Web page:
Trainee opportunities

Osborne Clarke’s high profile clients expect the firm to be brilliant, so they put a lot of effort into helping their people be the best they can throughout their careers — not just at the start of it. The firm fosters the brightest and the best, with class-leading training and development programmes, and a unique climate of learning and discovery for everyone. Osborne Clarke places value on individuals and respect their needs, motivations and choices. Workplaces are designed to promote collaboration, often featuring open plan structures that make it easy to fit-in, mix and get involved. Trainees will also find flexible and imaginative approaches to everyone’s work/life needs, with a connected infrastructure that is adaptive and tailored to bringing out the best in people. Trainees will complete four seats: corporate or banking, real estate or tax, litigation, and one other. In each seat, a senior lawyer will supervise their day-to-day progress and give trainees regular feedback, so they know how they’re doing. They’re there to help trainees up their game. Every three months, there will be a formal progress review to help trainees track their development. Osborne Clarke’s trainees get lots of responsibility. And they find that it’s what differentiates their training contracts from others.

Vacation scheme

Each of the firm’s vacation scheme placements runs for two weeks over the summer and offers a great opportunity for candidates to really get to know the firm. The placement follows a structured programme which allows candidates to spend time in two different departments and get involved in real client work. Beyond work there are plenty of social events organised by our trainees.

Other benefits

25 days’ holiday (plus a Christmas shopping day), pension, permanent health insurance, private medical insurance, life assurance, cycle to work scheme, employee assistance programme and season ticket loan.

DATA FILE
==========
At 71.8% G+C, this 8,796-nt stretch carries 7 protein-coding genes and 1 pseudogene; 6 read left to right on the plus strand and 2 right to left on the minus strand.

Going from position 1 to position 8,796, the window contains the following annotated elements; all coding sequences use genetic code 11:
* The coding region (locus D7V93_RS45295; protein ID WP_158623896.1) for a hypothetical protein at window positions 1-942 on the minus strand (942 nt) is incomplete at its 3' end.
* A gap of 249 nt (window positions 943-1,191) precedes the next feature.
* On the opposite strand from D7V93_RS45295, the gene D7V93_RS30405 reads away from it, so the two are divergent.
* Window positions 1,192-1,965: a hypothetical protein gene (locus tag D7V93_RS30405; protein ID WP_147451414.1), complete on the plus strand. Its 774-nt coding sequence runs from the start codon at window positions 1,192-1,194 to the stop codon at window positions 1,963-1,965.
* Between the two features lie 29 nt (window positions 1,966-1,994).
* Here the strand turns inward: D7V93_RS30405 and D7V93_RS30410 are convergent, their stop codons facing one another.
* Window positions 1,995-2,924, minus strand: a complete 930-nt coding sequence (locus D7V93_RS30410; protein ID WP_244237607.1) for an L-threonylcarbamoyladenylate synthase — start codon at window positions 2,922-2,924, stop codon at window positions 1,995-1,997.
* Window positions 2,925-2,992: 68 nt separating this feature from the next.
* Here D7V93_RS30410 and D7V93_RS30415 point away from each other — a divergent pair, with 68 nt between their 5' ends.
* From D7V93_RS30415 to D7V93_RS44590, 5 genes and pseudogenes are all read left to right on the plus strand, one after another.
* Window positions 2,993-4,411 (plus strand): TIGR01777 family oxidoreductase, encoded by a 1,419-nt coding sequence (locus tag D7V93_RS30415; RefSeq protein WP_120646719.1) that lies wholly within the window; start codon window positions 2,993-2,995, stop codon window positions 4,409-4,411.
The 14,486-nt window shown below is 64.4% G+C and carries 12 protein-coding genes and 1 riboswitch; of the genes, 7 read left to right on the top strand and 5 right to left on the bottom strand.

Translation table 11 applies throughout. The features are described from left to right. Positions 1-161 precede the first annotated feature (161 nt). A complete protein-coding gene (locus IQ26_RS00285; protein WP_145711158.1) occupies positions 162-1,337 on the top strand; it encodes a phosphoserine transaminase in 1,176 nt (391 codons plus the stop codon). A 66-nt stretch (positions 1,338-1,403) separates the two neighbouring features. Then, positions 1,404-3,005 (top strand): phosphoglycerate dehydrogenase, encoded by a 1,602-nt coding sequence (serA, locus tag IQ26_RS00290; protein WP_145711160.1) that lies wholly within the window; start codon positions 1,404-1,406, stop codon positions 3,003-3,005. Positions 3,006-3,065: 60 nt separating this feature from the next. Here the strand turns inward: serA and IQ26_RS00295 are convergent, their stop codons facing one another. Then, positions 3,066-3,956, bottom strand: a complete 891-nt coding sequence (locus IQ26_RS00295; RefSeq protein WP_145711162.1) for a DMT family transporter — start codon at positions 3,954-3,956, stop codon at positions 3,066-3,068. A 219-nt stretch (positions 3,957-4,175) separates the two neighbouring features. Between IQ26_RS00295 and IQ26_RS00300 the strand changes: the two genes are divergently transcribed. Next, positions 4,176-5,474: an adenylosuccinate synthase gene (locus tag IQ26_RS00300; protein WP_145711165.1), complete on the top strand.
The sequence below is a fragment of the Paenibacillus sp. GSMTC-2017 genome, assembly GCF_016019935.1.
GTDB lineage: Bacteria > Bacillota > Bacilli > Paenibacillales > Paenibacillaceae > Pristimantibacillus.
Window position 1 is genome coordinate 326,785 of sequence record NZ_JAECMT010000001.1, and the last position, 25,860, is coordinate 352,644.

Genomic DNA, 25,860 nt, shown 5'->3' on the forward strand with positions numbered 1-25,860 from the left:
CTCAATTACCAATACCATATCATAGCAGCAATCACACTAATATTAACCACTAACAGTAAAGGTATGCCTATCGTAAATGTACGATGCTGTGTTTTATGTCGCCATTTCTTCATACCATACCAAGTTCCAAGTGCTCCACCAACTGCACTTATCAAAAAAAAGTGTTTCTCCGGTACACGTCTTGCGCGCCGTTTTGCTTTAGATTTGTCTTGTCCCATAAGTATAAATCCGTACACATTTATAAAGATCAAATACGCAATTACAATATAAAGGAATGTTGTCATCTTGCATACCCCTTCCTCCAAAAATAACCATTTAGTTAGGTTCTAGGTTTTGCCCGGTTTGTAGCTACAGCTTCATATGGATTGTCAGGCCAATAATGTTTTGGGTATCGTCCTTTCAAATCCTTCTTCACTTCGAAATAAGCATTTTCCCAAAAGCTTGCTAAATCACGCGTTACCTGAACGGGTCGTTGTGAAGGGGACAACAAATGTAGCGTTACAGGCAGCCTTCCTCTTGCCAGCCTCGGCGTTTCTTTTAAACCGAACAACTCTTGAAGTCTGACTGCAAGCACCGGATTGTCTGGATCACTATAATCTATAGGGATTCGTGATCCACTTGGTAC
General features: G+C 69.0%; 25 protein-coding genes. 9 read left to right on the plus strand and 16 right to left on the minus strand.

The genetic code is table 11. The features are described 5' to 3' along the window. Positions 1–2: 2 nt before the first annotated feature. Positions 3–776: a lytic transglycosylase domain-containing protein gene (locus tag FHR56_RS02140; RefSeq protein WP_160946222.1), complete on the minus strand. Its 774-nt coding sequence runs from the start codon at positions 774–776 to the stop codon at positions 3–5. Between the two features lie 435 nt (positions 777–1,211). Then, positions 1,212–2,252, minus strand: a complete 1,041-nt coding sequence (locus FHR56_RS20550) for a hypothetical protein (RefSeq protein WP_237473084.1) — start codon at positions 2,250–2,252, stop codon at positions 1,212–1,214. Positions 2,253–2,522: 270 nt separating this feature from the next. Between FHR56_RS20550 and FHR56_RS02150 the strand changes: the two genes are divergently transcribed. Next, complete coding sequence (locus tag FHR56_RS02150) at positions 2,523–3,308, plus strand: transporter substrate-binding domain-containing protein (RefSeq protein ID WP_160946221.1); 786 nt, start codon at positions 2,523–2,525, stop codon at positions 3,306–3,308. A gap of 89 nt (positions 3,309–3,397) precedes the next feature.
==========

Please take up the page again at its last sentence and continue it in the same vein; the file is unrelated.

Open days and first-year opportunities

Osborne Clarke’s two-day Insight Scheme for first-year law and second-year non-law students is designed to equip candidates with the tools needed to apply for the firm’s vacation scheme. The two-day programme, which runs over Easter, will give an insight into the firm from partners, trainees and the recruitment team, along with the opportunity to shadow one of the firm’s lawyers.

Social media

Twitter @OC_Trainee

This Firm's Rankings in
UK Guide, 2021

Ranked Departments

    • Banking & Finance: Lenders: Lower Mid-Market (Band 2)
    • Construction: Contentious (Band 4)
    • Corporate/M&A: Mid-Market (Band 2)
    • Employment: Employer (Band 3)
    • Information Technology (Band 2)
    • Intellectual Property (Band 3)
    • Intellectual Property: Law Firms With Patent & Trade Mark Attorneys Spotlight Table
    • Real Estate Finance (Band 5)
    • Real Estate Litigation (Band 4)
    • Real Estate: Mainly Mid-Market (Band 1)
    • Banking & Finance (Band 1)
    • Corporate/M&A (Band 1)
    • Employment (Band 1)
    • Information Technology (Band 2)
    • Litigation (Band 2)
    • Real Estate Litigation (Band 3)
    • Restructuring/Insolvency (Band 2)
    • Banking & Finance (Band 1)
    • Construction (Band 2)
    • Corporate/M&A: Mid-Market and Private Equity (Band 1)
    • Employment (Band 1)
    • Environment (Band 2)
    • Information Technology (Band 1)
    • Intellectual Property (Band 1)
    • Litigation (Band 1)
    • Pensions (Band 1)
    • Planning (Band 2)
    • Real Estate (Band 1)
    • Real Estate Litigation (Band 1)
    • Restructuring/Insolvency (Band 1)
    • Tax (Band 1)
    • Banking & Finance (Band 1)
    • Corporate/M&A: Mid-Market and Private Equity (Band 1)
    • Employment (Band 2)
    • Information Technology (Band 1)
    • Litigation (Band 2)
    • Real Estate: Mainly Mid-Market (Band 1)
    • Competition Law (Band 3)
    • Capital Markets: AIM (Band 1)
    • Commercial Contracts (Band 4)
    • Data Protection & Information Law (Band 4)
    • Defamation/Reputation Management (Band 5)
    • Employee Share Schemes & Incentives (Band 4)
    • Energy & Natural Resources: Renewables & Alternative Energy (Band 4)
    • Financial Services: Payments Law (Band 2)
    • Health & Safety (Band 3)
    • Immigration: Business (Band 3)
    • Investment Funds: Real Estate (Band 3)
    • Media & Entertainment: Advertising & Marketing (Band 1)
    • Media & Entertainment: Gaming, Social Media & Interactive Content (Band 3)
    • Outsourcing (Band 4)
    • Pensions Litigation (Band 3)
    • Private Equity: Buyouts: Mid-Market (Band 4)
    • Private Equity: Venture Capital Investment (Band 2)
    • Product Liability: Food (Band 3)
    • Projects: PFI/PPP (Band 4)
    • Public Procurement (Band 2)
    • Retail (Band 2)
    • Telecommunications (Band 3)
    • Transport: Rail: Projects & Infrastructure (Band 3)
    • Transport: Rail: Rolling Stock (Band 2)

More from Osborne Clarke:

Visit the firm's graduate recruitment page.